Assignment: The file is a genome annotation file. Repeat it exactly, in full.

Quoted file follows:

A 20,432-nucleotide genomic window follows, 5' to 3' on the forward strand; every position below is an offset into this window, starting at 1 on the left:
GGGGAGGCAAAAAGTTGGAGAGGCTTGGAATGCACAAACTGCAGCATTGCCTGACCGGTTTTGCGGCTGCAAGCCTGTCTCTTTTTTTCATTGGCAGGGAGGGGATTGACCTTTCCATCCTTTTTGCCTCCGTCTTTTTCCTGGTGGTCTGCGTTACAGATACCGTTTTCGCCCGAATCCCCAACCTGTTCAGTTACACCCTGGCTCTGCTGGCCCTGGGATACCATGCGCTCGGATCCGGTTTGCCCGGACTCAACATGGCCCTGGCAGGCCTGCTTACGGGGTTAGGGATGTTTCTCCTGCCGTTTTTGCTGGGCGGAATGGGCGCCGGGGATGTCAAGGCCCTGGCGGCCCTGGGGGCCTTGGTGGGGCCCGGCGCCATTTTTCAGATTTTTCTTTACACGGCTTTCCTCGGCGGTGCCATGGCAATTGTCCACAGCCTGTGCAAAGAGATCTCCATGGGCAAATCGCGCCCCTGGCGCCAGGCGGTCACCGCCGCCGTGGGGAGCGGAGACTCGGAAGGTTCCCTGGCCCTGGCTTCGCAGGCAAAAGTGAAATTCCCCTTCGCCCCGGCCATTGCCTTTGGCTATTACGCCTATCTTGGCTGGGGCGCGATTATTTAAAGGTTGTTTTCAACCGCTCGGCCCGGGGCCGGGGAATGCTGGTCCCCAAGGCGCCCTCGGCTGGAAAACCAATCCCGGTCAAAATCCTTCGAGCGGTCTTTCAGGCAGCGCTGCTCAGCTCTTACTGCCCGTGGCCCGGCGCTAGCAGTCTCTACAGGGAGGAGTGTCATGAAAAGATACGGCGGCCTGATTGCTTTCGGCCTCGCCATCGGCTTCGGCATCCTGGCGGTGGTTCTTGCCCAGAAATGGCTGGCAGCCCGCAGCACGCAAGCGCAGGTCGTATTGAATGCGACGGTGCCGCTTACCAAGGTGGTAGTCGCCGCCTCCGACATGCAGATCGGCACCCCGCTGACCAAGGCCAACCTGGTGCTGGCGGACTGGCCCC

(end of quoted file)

A 20,432-nucleotide genomic window follows, 5' to 3' on the forward strand; every position below is an offset into this window, starting at 1 on the left:
GGGGAGGCAAAAAGTTGGAGAGGCTTGGAATGCACAAACTGCAGCATTGCCTGACCGGTTTTGCGGCTGCAAGCCTGTCTCTTTTTTTCATTGGCAGGGAGGGGATTGACCTTTCCATCCTTTTTGCCTCCGTCTTTTTCCTGGTGGTCTGCGTTACAGATACCGTTTTCGCCCGAATCCCCAACCTGTTCAGTTACACCCTGGCTCTGCTGGCCCTGGGATACCATGCGCTCGGATCCGGTTTGCCCGGACTCAACATGGCCCTGGCAGGCCTGCTTACGGGGTTAGGGATGTTTCTCCTGCCGTTTTTGCTGGGCGGAATGGGCGCCGGGGATGTCAAGGCCCTGGCGGCCCTGGGGGCCTTGGTGGGGCCCGGCGCCATTTTTCAGATTTTTCTTTACACGGCTTTCCTCGGCGGTGCCATGGCAATTGTCCACAGCCTGTGCAAAGAGATCTCCATGGGCAAATCGCGCCCCTGGCGCCAGGCGGTCACCGCCGCCGTGGGGAGCGGAGACTCGGAAGGTTCCCTGGCCCTGGCTTCGCAGGCAAAAGTGAAATTCCCCTTCGCCCCGGCCATTGCCTTTGGCTATTACGCCTATCTTGGCTGGGGCGCGATTATTTAAAGGTTGTTTTCAACCGCTCGGCCCGGGGCCGGGGAATGCTGGTCCCCAAGGCGCCCTCGGCTGGAAAACCAATCCCGGTCAAAATCCTTCGAGCGGTCTTTCAGGCAGCGCTGCTCAGCTCTTACTGCCCGTGGCCCGGCGCTAGCAGTCTCTACAGGGAGGAGTGTCATGAAAAGATACGGCGGCCTGATTGCTTTCGGCCTCGCCATCGGCTTCGGCATCCTGGCGGTGGTTCTTGCCCAGAAATGGCTGGCAGCCCGCAGCACGCAAGCGCAGGTCGTATTGAATGCGACGGTGCCGCTTACCAAGGTGGTAGTCGCCGCCTCCGACATGCAGATCGGCACCCCGCTGACCAAGGCCAACCTGGTGCTGGCGGACTGGCCCC